There seems to be a trend for businesses to be sending out newsletters. The intent is to engage and attract customers, especially for online business, while providing guidance  they can be considered infomercials, as a way of getting new customers and clients to opt in to their services. Some thought has to be given to whether these will replace blogs and vlogs. For non profits, html emails are also used to deliver articles, raise funding, enlist subscriptions, and so much that there are several sites that specialize in providing the service of hosting and enabling your needs for well designed newsletters with images and color. One can debate the functionality of this for the expense which is reasonable and the un-subscribe link is easily placed for those that feel they have too many. Generally folks sign up for topics or for a business they like.

So there are becoming not so new marketing departments that are being reinvented, as publishers grow an online presence that in some way replace things they were doing with print media and stores not too long ago. Only very large publishers can maintain both the expense of a team managing the online marketing Web sites, blogs and newsletters, while also doing in store attractions and enticements of creating an “image” or social presence for their intellectual capital. For small and micro presses it maybe one or the other; build a ‘household name’ by doing things in the community, sponsoring events and readings in collaboration with other organizations, or investing in a Web presence of online networking and information newsletters.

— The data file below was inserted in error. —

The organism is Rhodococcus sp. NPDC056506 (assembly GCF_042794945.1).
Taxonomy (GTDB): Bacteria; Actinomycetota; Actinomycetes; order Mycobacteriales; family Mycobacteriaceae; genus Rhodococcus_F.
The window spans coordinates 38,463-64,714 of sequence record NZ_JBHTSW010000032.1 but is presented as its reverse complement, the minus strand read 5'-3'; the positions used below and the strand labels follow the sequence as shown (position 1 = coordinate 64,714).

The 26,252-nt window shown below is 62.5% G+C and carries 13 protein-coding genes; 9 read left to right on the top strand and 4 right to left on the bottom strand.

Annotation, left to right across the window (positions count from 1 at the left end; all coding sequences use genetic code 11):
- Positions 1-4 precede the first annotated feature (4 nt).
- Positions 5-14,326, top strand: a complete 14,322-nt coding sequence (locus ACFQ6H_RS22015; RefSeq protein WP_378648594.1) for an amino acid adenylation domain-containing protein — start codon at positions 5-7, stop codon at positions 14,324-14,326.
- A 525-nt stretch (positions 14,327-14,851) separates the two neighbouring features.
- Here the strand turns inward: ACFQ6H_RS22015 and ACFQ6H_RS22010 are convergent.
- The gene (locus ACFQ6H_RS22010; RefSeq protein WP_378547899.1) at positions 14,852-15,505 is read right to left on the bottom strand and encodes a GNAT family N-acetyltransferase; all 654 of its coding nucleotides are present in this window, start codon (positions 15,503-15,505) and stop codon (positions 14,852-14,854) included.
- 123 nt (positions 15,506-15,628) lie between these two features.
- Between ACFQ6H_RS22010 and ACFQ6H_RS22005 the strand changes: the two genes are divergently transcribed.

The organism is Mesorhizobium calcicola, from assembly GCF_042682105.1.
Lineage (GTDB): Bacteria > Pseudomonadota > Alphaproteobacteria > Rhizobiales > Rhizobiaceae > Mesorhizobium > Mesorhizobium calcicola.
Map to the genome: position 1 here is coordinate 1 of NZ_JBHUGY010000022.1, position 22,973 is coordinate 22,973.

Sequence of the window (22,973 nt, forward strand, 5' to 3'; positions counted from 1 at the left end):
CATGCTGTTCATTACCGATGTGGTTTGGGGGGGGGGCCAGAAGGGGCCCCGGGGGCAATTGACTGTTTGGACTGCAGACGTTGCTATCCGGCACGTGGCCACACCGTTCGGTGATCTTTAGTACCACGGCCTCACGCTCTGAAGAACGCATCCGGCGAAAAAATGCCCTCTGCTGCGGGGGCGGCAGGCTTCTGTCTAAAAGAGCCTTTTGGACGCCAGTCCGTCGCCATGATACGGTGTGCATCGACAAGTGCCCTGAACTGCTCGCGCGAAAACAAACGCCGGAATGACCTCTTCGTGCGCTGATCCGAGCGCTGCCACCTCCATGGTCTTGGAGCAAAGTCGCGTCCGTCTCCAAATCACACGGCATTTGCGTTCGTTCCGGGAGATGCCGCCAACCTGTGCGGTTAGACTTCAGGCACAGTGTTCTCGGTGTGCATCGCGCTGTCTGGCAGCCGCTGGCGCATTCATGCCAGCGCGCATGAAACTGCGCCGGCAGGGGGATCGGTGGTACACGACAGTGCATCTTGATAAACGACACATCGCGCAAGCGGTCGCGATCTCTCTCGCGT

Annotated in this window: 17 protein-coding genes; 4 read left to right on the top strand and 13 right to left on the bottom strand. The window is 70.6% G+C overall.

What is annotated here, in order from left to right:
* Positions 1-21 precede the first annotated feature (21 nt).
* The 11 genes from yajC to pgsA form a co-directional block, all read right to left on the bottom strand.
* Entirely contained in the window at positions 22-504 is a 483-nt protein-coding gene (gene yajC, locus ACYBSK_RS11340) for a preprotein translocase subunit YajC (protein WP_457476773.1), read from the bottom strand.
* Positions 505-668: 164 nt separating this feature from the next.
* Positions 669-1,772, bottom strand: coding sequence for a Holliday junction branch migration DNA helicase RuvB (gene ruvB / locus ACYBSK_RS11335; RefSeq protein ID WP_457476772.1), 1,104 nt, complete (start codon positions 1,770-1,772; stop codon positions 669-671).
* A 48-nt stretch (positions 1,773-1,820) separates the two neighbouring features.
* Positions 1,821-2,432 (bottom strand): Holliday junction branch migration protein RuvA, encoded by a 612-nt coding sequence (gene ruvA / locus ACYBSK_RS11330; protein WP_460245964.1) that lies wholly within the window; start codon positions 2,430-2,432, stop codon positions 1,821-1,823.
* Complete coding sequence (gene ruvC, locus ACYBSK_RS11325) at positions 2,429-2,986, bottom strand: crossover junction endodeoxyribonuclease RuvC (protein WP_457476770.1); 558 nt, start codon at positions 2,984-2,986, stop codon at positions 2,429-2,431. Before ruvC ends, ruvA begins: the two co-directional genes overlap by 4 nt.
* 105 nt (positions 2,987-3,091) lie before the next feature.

A new competition base is forming with the Indie authors, authors going self publish through amazon or some other kind of print on demand or e-book provider / distribution.

So the next question: Is the old publishing culture of the “Hit” or “Award Winner,” the popular “home run hitter” still  the foundation  for the publishing model? Or will the innovations allowed by the Web change that, too, and find that marketing, the branding image from the ground up niching enables any product with the customer appeal? It still takes a lot of creativity and money and a lot of work to make a campaign (once the term for every drive to get the client) succeed.

I’m thinking rickety chairs and leany tables, don’t you see it, corporations trying to identify with the disenfranchised customer base, pick a niche and show your wiggley chair, tie dyed curtains and go-cart engines, as long as you have a computer, baby, here we come.